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'Recipe for disaster': Chiropractor warns children not to overdue activities after lockdown

Schedule time to be active, Dr. David Rudnick advises
Posted at 4:29 PM, Aug 27, 2020
and last updated 2020-08-27 16:41:27-04

BOYNTON BEACH, Fla. — The coronavirus pandemic caused sports and other after-school activities to come to a halt.

Now, a board-certified chiropractor is warning that if children jump back into activities too fast, the impact could be damaging.

Lately, Dr. David Rudnick has been busy treating children with a variety of sports injuries that he said are associated with overuse.

Rudnick said the injuries could be traced back to the inactivity children experienced during the lockdown earlier this year because of the pandemic.


"Going and doing nothing and picking up where you left off is a recipe for disaster," Rudnick said.

Makaila Menning
Thirteen-year-old Makaila Menning experienced knee pain after months of not dancing during the pandemic.

Dancer Makaila Menning,13, is being treated for a recent injury.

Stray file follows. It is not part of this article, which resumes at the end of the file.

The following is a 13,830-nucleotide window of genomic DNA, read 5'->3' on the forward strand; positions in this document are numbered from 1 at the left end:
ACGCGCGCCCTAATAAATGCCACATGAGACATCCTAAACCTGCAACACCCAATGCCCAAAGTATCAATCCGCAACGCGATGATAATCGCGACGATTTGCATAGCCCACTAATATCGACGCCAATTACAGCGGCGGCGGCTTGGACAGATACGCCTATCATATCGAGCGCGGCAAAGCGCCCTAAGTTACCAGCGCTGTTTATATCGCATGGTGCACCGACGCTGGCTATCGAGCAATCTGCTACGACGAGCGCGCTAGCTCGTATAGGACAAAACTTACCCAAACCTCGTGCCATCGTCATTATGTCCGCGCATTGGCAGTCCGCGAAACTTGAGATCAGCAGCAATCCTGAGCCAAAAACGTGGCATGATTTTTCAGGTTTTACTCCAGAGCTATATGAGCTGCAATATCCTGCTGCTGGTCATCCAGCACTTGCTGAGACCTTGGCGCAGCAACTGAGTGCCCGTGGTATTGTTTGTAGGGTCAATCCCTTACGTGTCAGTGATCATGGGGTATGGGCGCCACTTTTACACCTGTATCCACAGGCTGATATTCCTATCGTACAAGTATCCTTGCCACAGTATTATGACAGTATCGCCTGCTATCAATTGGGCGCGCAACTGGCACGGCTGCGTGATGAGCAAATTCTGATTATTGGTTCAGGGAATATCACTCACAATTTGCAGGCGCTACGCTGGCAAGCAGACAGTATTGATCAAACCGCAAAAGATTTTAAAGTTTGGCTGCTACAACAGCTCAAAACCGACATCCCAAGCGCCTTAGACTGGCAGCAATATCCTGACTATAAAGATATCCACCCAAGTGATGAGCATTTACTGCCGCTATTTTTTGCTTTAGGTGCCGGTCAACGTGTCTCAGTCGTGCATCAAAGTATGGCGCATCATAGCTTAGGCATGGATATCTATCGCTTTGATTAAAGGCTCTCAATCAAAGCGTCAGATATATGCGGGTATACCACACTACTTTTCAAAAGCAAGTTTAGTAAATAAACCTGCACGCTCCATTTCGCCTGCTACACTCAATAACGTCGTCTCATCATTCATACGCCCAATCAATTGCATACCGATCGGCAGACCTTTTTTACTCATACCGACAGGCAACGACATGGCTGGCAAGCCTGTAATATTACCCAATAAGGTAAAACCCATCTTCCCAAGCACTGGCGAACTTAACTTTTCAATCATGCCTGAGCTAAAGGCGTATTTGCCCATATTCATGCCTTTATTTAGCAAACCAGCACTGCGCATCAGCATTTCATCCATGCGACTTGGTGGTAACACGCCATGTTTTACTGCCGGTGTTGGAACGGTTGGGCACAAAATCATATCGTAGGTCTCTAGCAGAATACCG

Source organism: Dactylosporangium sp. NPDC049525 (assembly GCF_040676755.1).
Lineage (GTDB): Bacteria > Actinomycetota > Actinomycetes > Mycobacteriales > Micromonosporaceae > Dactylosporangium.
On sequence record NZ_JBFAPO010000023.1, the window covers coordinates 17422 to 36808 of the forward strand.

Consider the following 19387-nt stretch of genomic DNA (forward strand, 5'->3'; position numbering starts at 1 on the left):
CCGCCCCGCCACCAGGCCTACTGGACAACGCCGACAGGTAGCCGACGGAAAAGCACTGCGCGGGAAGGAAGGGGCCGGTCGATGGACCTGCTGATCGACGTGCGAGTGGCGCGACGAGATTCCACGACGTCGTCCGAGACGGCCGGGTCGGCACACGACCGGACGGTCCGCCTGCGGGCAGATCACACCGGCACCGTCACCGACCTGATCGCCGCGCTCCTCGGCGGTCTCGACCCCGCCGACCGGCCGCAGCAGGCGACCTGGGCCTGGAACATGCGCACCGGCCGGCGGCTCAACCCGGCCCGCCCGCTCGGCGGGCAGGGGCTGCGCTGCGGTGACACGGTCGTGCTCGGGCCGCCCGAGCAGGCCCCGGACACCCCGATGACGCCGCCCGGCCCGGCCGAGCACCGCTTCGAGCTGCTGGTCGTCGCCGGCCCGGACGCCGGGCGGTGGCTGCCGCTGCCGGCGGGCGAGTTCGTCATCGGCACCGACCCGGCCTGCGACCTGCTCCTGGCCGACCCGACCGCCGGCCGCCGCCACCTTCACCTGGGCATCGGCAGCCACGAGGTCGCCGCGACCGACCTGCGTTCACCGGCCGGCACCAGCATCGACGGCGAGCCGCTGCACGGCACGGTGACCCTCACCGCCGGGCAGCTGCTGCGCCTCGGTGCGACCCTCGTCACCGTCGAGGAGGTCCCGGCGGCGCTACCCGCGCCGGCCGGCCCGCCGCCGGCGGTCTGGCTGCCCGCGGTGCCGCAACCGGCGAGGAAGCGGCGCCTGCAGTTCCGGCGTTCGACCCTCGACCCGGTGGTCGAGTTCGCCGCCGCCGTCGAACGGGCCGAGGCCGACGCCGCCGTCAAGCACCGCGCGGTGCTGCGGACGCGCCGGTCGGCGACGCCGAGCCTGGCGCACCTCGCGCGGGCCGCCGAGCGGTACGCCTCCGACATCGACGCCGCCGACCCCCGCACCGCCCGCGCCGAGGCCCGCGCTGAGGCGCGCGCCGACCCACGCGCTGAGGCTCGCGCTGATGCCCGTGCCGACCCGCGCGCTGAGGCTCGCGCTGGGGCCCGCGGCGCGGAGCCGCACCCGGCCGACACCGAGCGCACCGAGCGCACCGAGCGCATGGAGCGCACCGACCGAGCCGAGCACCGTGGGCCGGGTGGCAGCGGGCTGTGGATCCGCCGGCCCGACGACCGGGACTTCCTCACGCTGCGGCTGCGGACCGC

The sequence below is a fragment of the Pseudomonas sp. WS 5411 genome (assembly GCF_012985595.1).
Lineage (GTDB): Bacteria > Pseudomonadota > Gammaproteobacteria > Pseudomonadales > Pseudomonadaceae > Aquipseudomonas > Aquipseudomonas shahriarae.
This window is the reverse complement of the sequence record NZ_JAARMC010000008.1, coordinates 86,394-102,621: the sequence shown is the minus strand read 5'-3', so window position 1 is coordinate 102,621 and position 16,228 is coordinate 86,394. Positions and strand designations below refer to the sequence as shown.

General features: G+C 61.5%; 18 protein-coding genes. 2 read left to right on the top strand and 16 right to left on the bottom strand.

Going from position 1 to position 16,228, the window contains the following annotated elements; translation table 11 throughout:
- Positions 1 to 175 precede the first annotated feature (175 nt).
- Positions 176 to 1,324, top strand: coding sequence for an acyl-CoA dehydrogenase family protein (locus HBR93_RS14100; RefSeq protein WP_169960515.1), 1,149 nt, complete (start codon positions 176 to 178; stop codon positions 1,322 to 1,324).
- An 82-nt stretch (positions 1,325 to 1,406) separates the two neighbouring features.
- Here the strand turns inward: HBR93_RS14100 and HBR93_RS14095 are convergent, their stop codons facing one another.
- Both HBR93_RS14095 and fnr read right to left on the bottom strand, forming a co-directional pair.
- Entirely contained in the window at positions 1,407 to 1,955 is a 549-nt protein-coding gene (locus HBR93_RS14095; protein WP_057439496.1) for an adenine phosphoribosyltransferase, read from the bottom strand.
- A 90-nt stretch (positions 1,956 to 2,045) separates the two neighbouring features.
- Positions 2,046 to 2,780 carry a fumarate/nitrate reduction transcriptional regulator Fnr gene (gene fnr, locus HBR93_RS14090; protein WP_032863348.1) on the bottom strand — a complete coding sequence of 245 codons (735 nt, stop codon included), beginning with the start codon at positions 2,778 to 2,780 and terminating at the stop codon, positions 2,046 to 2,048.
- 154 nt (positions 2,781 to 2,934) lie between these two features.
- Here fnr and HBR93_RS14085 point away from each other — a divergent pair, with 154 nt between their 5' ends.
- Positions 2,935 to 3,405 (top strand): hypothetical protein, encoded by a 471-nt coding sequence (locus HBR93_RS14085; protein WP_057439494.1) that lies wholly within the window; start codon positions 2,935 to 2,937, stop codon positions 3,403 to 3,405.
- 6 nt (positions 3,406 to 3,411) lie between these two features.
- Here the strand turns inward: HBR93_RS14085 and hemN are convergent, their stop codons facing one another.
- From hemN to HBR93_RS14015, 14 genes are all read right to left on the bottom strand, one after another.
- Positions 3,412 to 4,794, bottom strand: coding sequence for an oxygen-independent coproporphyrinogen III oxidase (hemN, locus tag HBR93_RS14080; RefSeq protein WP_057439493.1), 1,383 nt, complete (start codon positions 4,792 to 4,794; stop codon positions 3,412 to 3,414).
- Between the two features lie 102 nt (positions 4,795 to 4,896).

Makaila said she went from dancing 15 hours a week to suddenly a month of no dancing. When she resumed dancing, that's when problems occurred.

"I got really tight," Makalia said. "I could barely do like half of what I was doing."

Then she noticed knee pain.

"Three, four, five, six months of downtime, you're going through a growth spurt that you're not accommodating to with your activity that you normally would have been working through," Rudnick said.

He said it is essential for children and adults to schedule out time to be active.

Dr. David Rudnick
Dr. David Rudnick says he has seen a variety of injuries that children have suffered due to inactivity and prolonged computer use.

"Play, whatever you want to do, just get up and move, just no sitting around. Even if it's just around the house, dance party, pull it up on YouTube," Rudnick said.

He said children shouldn't spend more than 30 minutes sitting at a screen without getting up and moving.

"The parents should watch for prolonged forward neck flection. You should not be in this bent down position. It puts a lot of extra load on the back of the neck," Rudnick said.

Makalia said it's a lesson learned.

"It felt like the world kind of froze for a minute … I had to keep working and keep going," she said.